Photokina 2014 highlights

British

Blood swept lands and seas of red, at the Tower of London (Photo: Adam Williams/Gizmag)

The Tower of London is currently home to a poignant art installation titled Blood swept lands and seas of red that will eventually feature 888,246 handmade ceramic poppies within its dry moat, one for each British and Colonial fatality during the First World War.  Read More

Flying For Freedom plans to send up to five microlights to the South Pole

If you think going outside to collect the mail isn't on because it’s a bit nippy, then you might want to give a thought to a squadron of disabled British servicemembers who plan to spend next January flying to the South Pole in little more than hang gliders. Organized by the charity Flying For Freedom, up to five open-cockpit microlights will be piloted by the veterans to show what severely disabled people can achieve, as well as inspire others to seek rehabilitation.  Read More

The Royal Institute of British Architects (or RIBA) has revealed the 28 potential winners ...

In what's been a busy month for architectural competitions, the Royal Institute of British Architects (RIBA) has revealed its Manser Medal longlist. Since 2001, the Manser Medal has been awarded annually to RIBA's favorite new UK-based house or extension. The shortlist will be announced September 4, and the overall winner declared during RIBA's Stirling Prize ceremony, on October 16.  Read More

The Mini Cooper SD twin-turbo diesel

The new Mini Cooper SD twin-turbo diesel has just been revealed. With 170 hp (125 kW) and a 0 - 62 mph (100 km/h) time of just 7.2 seconds with the optional 6-speed Steptronic transmission, the SD promises to be the fastest and most powerful diesel-powered Mini ever produced.  Read More

Early design concept of the new polar research ship

What’s big and red and costs £200 million? The answer is the new flagship of Britain’s polar research fleet complete with helideck and robot submarines. On Friday at the Laboratory of Molecular Biology in Cambridge, the Chancellor of the Exchequer, George Osborne announced that the British government had authorized the Natural Environment Research Council (NERC) to go ahead with the design and construction of a new state-of-the-art vessel for polar research and to maintain the British presence in Antarctica and the South Atlantic.  Read More

British drivers will soon face 'zero tolerance' drug driving laws (Photo: Shutterstock)

The UK has put in place some of the strictest drug driving laws on the planet in an effort to get drug-impaired drivers off the roads. Breath screening and blood tests will be used to detect eight illicit drugs at "zero tolerance" levels, and eight further prescription drugs at levels that would begin to impair driving. Naturally, since the British government can’t be seen to encourage recreational drug use, these limits haven’t been put into a practical context. So we contacted several drug testing experts and a forensic pharmacologist to try to work out what they mean. And as it turns out, some drugs will make you illegal to drive long after their physical effects have worn off.  Read More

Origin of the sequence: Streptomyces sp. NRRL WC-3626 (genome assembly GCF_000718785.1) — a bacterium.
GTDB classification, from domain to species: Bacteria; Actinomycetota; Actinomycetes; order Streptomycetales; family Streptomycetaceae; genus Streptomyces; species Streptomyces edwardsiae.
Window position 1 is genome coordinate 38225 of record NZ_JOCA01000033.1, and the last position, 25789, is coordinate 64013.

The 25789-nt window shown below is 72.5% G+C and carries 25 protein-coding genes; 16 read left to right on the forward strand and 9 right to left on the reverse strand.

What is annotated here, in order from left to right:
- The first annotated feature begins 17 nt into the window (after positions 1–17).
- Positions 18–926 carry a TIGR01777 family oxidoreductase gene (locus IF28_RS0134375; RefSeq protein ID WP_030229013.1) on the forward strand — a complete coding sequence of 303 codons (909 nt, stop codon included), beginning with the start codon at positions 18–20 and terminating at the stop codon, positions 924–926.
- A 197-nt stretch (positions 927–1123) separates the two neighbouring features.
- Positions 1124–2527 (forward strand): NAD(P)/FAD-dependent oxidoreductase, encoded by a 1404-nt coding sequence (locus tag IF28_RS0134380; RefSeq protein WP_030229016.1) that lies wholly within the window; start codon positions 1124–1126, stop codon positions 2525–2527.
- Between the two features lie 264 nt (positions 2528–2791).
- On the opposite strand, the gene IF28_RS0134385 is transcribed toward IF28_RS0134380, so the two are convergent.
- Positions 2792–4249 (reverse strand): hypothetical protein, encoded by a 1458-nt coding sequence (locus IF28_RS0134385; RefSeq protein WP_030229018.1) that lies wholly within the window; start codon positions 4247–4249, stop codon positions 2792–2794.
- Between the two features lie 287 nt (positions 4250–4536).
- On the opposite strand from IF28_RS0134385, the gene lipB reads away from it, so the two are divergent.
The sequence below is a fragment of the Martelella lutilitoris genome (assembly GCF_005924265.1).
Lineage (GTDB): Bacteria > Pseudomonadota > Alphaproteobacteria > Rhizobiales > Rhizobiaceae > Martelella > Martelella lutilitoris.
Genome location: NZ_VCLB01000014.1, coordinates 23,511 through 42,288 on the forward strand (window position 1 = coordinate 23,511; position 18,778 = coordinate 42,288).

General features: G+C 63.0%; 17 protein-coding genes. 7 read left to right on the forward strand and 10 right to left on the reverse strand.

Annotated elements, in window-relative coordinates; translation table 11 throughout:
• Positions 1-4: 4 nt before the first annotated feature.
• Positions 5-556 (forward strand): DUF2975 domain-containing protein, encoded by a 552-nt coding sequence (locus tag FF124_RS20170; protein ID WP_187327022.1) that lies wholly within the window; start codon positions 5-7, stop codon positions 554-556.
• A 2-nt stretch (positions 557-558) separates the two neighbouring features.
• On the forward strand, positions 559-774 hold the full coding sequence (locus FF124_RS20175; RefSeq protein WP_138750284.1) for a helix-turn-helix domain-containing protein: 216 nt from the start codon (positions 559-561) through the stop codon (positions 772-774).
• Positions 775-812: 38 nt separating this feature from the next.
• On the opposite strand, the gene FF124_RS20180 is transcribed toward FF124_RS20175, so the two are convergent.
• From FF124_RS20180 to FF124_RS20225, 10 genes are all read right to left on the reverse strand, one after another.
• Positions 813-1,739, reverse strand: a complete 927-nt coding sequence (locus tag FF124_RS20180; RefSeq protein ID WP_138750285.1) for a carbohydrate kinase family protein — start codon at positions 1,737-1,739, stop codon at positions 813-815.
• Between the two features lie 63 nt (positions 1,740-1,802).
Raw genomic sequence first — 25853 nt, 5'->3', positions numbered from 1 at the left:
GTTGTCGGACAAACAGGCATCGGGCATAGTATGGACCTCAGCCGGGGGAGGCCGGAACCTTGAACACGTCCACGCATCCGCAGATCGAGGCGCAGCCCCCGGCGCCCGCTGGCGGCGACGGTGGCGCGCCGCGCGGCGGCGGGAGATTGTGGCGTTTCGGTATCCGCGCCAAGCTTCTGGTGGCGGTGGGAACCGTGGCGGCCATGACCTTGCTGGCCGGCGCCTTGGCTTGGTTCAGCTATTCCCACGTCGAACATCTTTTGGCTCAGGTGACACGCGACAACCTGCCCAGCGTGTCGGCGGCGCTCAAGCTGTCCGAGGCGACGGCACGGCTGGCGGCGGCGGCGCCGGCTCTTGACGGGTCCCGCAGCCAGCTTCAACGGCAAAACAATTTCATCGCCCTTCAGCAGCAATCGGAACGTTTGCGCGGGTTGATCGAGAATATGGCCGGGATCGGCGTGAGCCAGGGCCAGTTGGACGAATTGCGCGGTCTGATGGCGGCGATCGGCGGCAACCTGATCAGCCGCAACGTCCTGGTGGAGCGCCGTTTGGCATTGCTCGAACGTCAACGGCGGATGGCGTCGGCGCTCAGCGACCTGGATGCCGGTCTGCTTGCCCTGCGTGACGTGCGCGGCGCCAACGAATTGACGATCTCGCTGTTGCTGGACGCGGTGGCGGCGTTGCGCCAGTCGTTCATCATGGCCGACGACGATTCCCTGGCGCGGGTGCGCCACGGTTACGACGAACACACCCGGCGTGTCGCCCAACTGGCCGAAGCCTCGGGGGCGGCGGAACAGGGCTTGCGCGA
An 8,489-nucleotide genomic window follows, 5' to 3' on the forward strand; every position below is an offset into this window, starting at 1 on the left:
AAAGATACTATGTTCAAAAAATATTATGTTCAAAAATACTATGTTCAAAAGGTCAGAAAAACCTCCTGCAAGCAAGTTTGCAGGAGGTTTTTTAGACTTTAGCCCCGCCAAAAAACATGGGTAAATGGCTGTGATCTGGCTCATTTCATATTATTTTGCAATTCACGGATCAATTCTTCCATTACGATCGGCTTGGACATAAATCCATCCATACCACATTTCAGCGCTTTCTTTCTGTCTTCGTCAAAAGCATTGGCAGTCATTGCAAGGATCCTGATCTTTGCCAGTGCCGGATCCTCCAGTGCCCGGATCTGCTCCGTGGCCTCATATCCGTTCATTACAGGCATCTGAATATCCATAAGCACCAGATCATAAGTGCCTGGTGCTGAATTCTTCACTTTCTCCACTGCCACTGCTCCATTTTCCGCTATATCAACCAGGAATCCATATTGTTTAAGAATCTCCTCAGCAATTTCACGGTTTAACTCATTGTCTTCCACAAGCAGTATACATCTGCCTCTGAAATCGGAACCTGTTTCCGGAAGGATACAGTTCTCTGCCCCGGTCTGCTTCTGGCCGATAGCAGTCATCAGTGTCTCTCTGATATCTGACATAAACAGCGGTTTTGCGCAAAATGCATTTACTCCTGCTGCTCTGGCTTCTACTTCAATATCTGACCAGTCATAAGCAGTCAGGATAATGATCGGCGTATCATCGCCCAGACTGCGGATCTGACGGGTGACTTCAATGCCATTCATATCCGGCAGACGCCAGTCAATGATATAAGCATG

The David Brown Speedback works off a Jaguar XK chassis and 5.0-liter engine

Unveiled at a private event in London last week, the first design from newly founded David Brown Automotive was made available to a select few. The Speedback from this new automotive enterprise, though not associated with Aston Martin’s founder Sir David Brown (the DB in DB5), takes more than a little artistic license with its interpretation of the James Bond classic.  Read More

The four world record breakers at the National Motor Museum

Records are made to be broken, and the British have a habit of breaking World Land Speed Records more than anyone else. Last week, Don Wales, grandson of Sir Malcolm Campbell, opened a new multimedia exhibit entitled “Britain & For The Hell Of It” at the National Motor Museum, Beaulieu, Hampshire. Celebrating the golden age of British record breaking from the 1920s through the 1960s, it features four famous record-breaking cars as well as souvenirs and memorabilia, trophies and personal items belonging to the drivers.  Read More

The Cultybraggan shelter is up for auction with bids starting at £200,000 (US$300,000)

You can never be too careful, and if you have a upwards of £200,000 (US$330,000) laying around, you could sleep a little easier as the new owner of a nuclear bunker. Built by the British government during the Cold War to ride out a Soviet attack, the decommissioned Cultybraggan Camp bunker is being put on the block as part of a plan to preserve and redevelop the former British Army camp.  Read More

The Watchkeeper UAV has be given the go ahead for military flight tests (Photo: Richard Se...

Since first taking to the air in June 2009, trials of the UK's homegrown Watchkeeper tactical unmanned aerial vehicle have been conducted by industry partners including QinetiQ. The UK Ministry of Defence has now announced the aircraft has been awarded a Release To Service, clearing the way for flight training to begin with the Royal Artillery.  Read More

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